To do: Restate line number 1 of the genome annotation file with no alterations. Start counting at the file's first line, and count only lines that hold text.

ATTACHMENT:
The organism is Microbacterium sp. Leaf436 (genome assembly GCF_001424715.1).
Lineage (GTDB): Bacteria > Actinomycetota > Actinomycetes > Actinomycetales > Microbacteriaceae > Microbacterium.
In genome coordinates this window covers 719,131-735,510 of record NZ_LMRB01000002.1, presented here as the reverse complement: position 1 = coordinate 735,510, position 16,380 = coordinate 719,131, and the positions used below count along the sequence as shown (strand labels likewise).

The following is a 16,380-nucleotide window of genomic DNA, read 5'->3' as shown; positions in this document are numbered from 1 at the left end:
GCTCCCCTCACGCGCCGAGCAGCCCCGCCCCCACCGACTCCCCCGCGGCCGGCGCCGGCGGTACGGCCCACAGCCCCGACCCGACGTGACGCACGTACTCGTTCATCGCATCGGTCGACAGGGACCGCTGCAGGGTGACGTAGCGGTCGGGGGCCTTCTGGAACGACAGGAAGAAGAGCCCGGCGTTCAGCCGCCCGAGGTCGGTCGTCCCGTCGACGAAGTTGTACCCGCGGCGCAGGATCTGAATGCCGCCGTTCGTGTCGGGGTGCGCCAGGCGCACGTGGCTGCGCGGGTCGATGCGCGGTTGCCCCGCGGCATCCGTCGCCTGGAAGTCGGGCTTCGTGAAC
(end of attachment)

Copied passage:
The organism is Microbacterium sp. Leaf436 (genome assembly GCF_001424715.1).